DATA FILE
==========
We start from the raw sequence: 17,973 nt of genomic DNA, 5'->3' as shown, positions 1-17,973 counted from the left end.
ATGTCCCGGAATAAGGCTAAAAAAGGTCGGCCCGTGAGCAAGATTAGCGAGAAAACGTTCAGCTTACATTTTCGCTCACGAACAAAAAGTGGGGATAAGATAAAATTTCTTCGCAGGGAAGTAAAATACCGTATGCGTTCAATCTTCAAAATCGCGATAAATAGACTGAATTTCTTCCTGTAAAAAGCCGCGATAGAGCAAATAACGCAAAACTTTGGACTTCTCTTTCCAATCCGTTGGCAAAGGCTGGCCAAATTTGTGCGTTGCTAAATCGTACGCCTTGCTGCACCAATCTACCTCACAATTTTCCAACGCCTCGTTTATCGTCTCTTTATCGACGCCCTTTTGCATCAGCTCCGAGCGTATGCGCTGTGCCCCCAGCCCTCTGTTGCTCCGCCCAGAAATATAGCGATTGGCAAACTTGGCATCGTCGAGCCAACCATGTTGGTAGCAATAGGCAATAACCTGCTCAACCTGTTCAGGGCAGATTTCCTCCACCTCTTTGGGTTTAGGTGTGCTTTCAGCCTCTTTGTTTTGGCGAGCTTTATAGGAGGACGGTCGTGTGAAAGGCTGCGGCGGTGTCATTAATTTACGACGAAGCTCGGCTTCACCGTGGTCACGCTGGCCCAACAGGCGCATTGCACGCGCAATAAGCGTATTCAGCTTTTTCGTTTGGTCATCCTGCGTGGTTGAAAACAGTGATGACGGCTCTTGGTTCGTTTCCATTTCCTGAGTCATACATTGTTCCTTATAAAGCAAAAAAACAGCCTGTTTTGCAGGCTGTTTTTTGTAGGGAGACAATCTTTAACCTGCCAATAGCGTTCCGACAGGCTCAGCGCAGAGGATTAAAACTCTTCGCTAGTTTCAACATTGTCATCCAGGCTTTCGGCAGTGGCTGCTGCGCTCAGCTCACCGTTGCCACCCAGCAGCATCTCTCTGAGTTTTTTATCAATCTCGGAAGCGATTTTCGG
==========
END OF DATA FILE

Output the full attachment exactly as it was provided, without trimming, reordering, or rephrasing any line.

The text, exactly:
We start from the raw sequence: 17,973 nt of genomic DNA, 5'->3' as shown, positions 1-17,973 counted from the left end.
ATGTCCCGGAATAAGGCTAAAAAAGGTCGGCCCGTGAGCAAGATTAGCGAGAAAACGTTCAGCTTACATTTTCGCTCACGAACAAAAAGTGGGGATAAGATAAAATTTCTTCGCAGGGAAGTAAAATACCGTATGCGTTCAATCTTCAAAATCGCGATAAATAGACTGAATTTCTTCCTGTAAAAAGCCGCGATAGAGCAAATAACGCAAAACTTTGGACTTCTCTTTCCAATCCGTTGGCAAAGGCTGGCCAAATTTGTGCGTTGCTAAATCGTACGCCTTGCTGCACCAATCTACCTCACAATTTTCCAACGCCTCGTTTATCGTCTCTTTATCGACGCCCTTTTGCATCAGCTCCGAGCGTATGCGCTGTGCCCCCAGCCCTCTGTTGCTCCGCCCAGAAATATAGCGATTGGCAAACTTGGCATCGTCGAGCCAACCATGTTGGTAGCAATAGGCAATAACCTGCTCAACCTGTTCAGGGCAGATTTCCTCCACCTCTTTGGGTTTAGGTGTGCTTTCAGCCTCTTTGTTTTGGCGAGCTTTATAGGAGGACGGTCGTGTGAAAGGCTGCGGCGGTGTCATTAATTTACGACGAAGCTCGGCTTCACCGTGGTCACGCTGGCCCAACAGGCGCATTGCACGCGCAATAAGCGTATTCAGCTTTTTCGTTTGGTCATCCTGCGTGGTTGAAAACAGTGATGACGGCTCTTGGTTCGTTTCCATTTCCTGAGTCATACATTGTTCCTTATAAAGCAAAAAAACAGCCTGTTTTGCAGGCTGTTTTTTGTAGGGAGACAATCTTTAACCTGCCAATAGCGTTCCGACAGGCTCAGCGCAGAGGATTAAAACTCTTCGCTAGTTTCAACATTGTCATCCAGGCTTTCGGCAGTGGCTGCTGCGCTCAGCTCACCGTTGCCACCCAGCAGCATCTCTCTGAGTTTTTTATCAATCTCGGAAGCGATTTTCGG